Upper Cretaceous strata of the Western Interior region were first divided by Hall and Meek (1856) who recognized five major lithologic units that were numbered from one through five in upward order. Meek and Hayden (1861, p. 419) gave these units the geographic names Dakota, Fort Benton, Niobrara, Pierre, and Fox Hills respectively. Strata discussed in the present report were formerly classed as part of the Fort Benton Group, a unit that enjoyed formal status at least until 1920 (Moore, p. 83) but which was no longer used officially in Kansas at the time Rubey and Bass (1925) published their now-classic report on the geology of Russell County. The Benton Group included rocks now, as then, referred to as the (ascending) Graneros Shale, Greenhorn Limestone, and Carlile Shale.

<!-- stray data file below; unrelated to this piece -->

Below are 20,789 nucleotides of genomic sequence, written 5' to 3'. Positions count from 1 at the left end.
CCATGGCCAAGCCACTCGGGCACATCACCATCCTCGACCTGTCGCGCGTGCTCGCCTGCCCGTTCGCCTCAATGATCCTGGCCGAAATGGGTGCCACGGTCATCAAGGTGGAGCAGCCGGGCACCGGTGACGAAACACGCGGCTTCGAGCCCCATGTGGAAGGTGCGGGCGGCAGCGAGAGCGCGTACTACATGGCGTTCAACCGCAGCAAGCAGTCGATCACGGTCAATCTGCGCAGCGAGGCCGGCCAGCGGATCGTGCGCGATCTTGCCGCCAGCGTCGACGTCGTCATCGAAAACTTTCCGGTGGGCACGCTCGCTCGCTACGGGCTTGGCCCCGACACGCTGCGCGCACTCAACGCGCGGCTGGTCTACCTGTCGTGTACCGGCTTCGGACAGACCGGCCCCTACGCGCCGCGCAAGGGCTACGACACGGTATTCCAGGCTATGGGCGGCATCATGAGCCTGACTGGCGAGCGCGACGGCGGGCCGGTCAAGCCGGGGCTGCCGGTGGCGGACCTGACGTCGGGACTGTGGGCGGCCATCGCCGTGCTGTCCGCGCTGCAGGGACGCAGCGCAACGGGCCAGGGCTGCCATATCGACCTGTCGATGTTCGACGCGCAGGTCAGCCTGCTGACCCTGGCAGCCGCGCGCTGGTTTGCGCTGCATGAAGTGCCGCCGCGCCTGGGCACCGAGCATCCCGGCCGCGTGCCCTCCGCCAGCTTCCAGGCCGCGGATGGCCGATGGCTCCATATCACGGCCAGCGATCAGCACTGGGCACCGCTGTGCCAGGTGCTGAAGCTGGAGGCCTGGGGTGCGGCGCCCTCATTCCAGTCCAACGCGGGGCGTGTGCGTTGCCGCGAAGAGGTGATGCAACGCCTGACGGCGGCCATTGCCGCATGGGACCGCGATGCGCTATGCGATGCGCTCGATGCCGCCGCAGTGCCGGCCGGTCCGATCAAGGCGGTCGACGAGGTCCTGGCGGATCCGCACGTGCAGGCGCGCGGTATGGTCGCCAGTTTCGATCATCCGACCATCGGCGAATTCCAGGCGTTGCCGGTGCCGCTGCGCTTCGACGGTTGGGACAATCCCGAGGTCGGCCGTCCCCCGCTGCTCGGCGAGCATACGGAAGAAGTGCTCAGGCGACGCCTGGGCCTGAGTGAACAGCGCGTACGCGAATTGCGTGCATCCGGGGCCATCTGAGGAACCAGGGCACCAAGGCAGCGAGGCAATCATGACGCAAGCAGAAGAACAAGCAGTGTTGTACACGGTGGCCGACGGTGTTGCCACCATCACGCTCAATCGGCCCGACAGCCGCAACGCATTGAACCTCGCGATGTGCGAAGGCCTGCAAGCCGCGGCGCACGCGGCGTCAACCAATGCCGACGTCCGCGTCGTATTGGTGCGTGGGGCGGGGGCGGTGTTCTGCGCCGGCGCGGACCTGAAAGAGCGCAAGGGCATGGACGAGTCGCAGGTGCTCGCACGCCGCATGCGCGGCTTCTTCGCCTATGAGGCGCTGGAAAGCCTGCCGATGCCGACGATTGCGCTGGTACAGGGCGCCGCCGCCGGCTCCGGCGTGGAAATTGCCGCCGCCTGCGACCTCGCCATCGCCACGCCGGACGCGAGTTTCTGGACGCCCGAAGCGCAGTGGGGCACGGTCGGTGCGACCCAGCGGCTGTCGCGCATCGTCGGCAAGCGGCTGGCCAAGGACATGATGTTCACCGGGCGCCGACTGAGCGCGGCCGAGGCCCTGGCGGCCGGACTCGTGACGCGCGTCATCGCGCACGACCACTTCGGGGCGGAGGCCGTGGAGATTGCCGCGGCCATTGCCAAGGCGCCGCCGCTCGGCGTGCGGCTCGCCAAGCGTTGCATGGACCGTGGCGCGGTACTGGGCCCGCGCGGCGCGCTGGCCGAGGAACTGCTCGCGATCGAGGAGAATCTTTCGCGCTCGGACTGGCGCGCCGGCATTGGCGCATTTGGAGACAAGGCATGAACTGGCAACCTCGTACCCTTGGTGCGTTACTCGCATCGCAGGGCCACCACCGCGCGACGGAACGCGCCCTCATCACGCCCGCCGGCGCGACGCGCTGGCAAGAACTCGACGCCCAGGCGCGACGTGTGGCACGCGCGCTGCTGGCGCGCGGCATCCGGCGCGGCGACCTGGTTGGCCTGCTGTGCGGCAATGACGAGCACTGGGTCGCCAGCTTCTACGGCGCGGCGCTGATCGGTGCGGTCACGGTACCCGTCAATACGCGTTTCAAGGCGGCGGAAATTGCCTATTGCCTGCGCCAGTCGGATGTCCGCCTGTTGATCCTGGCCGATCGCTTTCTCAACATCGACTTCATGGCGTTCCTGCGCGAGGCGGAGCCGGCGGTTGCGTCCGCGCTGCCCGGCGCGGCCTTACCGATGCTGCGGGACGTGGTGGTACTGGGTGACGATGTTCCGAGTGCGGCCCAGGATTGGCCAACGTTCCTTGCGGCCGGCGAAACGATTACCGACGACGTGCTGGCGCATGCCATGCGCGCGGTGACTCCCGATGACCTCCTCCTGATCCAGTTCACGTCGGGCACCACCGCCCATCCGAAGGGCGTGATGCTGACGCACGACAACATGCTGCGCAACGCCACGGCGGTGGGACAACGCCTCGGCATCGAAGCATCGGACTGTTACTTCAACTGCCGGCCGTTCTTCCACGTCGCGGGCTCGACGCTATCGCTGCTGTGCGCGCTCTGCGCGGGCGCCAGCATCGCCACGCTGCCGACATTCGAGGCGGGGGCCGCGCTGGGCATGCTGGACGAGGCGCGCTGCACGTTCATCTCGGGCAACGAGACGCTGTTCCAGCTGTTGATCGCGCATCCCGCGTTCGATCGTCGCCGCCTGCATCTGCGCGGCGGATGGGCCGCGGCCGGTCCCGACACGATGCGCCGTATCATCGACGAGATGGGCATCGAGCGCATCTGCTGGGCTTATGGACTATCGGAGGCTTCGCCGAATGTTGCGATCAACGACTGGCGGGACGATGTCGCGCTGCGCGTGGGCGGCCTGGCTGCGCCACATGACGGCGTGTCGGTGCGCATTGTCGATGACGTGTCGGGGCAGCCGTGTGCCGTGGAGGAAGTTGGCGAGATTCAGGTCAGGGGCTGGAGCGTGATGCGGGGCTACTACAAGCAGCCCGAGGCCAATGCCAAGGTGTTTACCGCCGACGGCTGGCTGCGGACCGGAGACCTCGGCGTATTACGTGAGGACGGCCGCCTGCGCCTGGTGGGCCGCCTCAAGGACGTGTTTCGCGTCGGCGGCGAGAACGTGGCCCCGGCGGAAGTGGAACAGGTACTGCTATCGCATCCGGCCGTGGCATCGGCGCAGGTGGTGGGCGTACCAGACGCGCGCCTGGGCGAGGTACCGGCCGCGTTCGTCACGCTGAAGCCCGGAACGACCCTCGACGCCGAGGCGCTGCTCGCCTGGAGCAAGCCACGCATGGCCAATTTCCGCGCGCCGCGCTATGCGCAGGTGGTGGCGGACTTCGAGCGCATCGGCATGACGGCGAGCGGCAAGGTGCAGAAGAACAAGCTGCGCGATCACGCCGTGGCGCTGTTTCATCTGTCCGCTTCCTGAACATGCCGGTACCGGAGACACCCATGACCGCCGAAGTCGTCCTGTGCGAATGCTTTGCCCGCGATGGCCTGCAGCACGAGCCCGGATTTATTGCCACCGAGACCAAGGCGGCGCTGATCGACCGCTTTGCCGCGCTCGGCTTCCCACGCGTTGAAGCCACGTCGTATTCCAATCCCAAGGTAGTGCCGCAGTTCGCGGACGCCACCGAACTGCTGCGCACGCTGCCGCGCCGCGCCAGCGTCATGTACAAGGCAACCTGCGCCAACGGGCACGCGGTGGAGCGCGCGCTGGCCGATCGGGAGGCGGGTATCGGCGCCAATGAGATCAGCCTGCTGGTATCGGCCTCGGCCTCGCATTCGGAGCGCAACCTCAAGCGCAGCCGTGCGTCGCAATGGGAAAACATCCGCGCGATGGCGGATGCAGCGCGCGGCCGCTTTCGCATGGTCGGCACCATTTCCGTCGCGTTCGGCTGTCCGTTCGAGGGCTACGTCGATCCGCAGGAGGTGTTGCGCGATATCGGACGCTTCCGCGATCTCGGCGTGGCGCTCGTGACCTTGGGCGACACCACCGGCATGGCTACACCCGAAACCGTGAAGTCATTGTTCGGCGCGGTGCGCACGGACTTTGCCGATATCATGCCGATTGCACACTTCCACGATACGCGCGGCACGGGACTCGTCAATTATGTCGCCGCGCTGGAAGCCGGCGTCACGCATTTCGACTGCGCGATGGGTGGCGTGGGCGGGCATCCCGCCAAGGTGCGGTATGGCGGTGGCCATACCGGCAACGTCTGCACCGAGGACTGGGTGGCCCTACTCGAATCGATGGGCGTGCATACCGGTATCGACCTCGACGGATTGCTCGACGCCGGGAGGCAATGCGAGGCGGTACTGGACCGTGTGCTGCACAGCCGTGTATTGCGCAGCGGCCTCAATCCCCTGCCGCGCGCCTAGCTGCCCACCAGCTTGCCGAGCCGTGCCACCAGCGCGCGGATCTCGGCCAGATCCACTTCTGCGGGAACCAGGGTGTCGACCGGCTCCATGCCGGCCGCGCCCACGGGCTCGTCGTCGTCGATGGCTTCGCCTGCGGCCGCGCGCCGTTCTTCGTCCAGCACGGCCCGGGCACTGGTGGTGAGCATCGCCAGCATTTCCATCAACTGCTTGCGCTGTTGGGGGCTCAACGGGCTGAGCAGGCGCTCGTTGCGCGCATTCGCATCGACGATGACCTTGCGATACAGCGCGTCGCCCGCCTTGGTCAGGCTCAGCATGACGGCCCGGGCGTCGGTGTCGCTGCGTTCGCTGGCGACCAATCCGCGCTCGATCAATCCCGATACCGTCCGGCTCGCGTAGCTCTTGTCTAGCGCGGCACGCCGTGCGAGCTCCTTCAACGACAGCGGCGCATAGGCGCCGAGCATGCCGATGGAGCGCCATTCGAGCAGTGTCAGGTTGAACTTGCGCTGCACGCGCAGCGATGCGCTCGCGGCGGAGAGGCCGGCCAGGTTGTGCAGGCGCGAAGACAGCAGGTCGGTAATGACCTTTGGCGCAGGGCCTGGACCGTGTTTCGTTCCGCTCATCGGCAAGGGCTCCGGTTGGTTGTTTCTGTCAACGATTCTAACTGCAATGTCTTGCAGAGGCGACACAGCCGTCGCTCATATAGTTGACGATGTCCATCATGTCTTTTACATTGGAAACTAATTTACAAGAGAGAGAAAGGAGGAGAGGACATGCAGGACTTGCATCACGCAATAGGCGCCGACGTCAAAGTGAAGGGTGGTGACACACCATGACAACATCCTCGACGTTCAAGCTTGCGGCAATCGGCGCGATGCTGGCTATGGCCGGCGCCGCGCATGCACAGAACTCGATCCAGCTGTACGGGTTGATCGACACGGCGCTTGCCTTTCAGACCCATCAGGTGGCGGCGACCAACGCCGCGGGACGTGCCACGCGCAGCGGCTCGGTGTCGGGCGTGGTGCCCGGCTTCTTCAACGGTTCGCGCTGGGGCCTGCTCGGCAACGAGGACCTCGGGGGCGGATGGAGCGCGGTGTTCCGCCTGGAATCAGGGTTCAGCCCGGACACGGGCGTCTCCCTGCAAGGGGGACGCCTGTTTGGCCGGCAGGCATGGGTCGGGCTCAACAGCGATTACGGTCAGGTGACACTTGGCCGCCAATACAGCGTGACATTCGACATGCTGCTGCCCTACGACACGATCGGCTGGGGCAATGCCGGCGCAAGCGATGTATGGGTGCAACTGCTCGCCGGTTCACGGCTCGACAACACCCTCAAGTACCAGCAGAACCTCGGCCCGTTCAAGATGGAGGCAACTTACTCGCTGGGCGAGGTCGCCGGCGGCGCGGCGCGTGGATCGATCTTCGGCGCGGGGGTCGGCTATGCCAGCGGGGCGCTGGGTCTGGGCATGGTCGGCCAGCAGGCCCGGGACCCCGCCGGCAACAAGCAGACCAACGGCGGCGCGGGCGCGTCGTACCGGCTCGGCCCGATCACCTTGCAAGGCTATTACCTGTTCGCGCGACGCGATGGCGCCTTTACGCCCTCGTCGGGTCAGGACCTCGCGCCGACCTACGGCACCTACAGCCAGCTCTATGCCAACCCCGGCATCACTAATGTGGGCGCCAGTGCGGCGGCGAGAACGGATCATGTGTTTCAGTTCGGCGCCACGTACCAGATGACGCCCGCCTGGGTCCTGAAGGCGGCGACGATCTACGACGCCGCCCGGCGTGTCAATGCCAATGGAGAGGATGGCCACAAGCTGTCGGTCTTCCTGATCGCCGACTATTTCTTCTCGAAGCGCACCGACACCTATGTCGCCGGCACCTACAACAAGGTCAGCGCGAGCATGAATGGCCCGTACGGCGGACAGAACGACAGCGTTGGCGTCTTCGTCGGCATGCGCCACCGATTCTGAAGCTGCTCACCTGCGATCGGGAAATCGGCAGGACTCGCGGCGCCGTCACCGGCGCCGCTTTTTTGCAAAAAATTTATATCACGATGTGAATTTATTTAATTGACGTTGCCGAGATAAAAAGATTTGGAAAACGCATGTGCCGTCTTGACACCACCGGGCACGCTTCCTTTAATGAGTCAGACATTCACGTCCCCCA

Detailed studies of the Benton rocks in Kansas were slow to appear in print. In the first annual report on the geology of Kansas, Mudge (1866, p. 10) stated that the Cretaceous is "represented rather largely, but no definite examination has been made to show its extent, as it lies mostly beyond the settlements. Chalk is said to have been found in it." As late as 1875 Mudge (p. 111) reported "The Benton group appears also to be absent [from Kansas]; but as the upper part of the Dakota has few fossils, and is not well defined, there is a possibility that some traces of the Benton group may yet be detected.... Hostile Indians and an uninviting country have kept explorers from traversing the southwestern plains." Still later Mudge (1876, p. 219) reaffirmed his belief that Benton rocks are absent from Kansas, despite the fact that his report contains brief descriptions of limestone beds and shale beds that were later included in the Benton Group and that are now assigned to the Greenhorn and Carlile, respectively. However, this error stemmed from the identification as Niobrara some Inoceramus-filled chalky limestone at Wilson's Station (Wilson, Ellsworth County; brackets mine) by Hayden (1872, p. 67). [Note: In his "Sketch of the geological formations along the route of the Union Pacific Railway, Eastern Division" Hayden (1872, p. 67) recognized clearly the presence of Fort Benton shales along the bluff at Yocemento, five miles northwest of Hays, Kansas. Because the beds at Yocemento lie above the limestones exposed at Wilson's Station, Mudge concluded that the shales at Yocemento could not belong to the Fort Benton Group.] Within two years Mudge (1878, p. 64) had reversed his position and the existence of Benton rocks within the State was firmly established despite his inclusion within the group of the lower beds (Fort Hays Limestone Member) of the Niobrara. As late as 1887, however, beds now assigned to the Greenhorn were mistakenly identified as Niobrara by St. John (1887, p. 145, 146) whose errors are evident both in locality descriptions and stated thickness of the Benton interval in Hamilton County, Kansas.